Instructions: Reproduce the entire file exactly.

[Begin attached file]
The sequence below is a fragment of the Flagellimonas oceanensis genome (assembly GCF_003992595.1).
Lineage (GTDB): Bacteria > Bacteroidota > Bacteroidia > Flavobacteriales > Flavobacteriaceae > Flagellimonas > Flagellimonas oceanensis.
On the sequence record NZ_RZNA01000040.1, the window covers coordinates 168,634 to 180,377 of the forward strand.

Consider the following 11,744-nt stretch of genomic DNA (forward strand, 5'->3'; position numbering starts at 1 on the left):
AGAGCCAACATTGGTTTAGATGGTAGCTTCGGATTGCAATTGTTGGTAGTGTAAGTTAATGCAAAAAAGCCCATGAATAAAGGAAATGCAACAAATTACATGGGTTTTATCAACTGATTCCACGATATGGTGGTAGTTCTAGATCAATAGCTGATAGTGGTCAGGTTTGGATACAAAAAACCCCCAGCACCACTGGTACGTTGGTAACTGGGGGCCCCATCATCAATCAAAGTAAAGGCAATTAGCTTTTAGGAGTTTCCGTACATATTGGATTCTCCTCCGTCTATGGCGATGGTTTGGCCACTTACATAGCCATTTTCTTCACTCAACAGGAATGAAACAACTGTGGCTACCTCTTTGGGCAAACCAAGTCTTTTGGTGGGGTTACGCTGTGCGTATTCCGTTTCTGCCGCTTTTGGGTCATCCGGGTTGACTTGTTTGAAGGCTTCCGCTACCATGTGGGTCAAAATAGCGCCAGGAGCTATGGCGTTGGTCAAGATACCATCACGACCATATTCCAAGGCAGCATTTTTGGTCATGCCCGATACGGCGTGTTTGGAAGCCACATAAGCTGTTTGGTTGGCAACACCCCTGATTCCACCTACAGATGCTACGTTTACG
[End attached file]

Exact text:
The sequence below is a fragment of the Flagellimonas oceanensis genome (assembly GCF_003992595.1).
Lineage (GTDB): Bacteria > Bacteroidota > Bacteroidia > Flavobacteriales > Flavobacteriaceae > Flagellimonas > Flagellimonas oceanensis.
On the sequence record NZ_RZNA01000040.1, the window covers coordinates 168,634 to 180,377 of the forward strand.

Consider the following 11,744-nt stretch of genomic DNA (forward strand, 5'->3'; position numbering starts at 1 on the left):
AGAGCCAACATTGGTTTAGATGGTAGCTTCGGATTGCAATTGTTGGTAGTGTAAGTTAATGCAAAAAAGCCCATGAATAAAGGAAATGCAACAAATTACATGGGTTTTATCAACTGATTCCACGATATGGTGGTAGTTCTAGATCAATAGCTGATAGTGGTCAGGTTTGGATACAAAAAACCCCCAGCACCACTGGTACGTTGGTAACTGGGGGCCCCATCATCAATCAAAGTAAAGGCAATTAGCTTTTAGGAGTTTCCGTACATATTGGATTCTCCTCCGTCTATGGCGATGGTTTGGCCACTTACATAGCCATTTTCTTCACTCAACAGGAATGAAACAACTGTGGCTACCTCTTTGGGCAAACCAAGTCTTTTGGTGGGGTTACGCTGTGCGTATTCCGTTTCTGCCGCTTTTGGGTCATCCGGGTTGACTTGTTTGAAGGCTTCCGCTACCATGTGGGTCAAAATAGCGCCAGGAGCTATGGCGTTGGTCAAGATACCATCACGACCATATTCCAAGGCAGCATTTTTGGTCATGCCCGATACGGCGTGTTTGGAAGCCACATAAGCTGTTTGGTTGGCAACACCCCTGATTCCACCTACAGATGCTACGTTTACG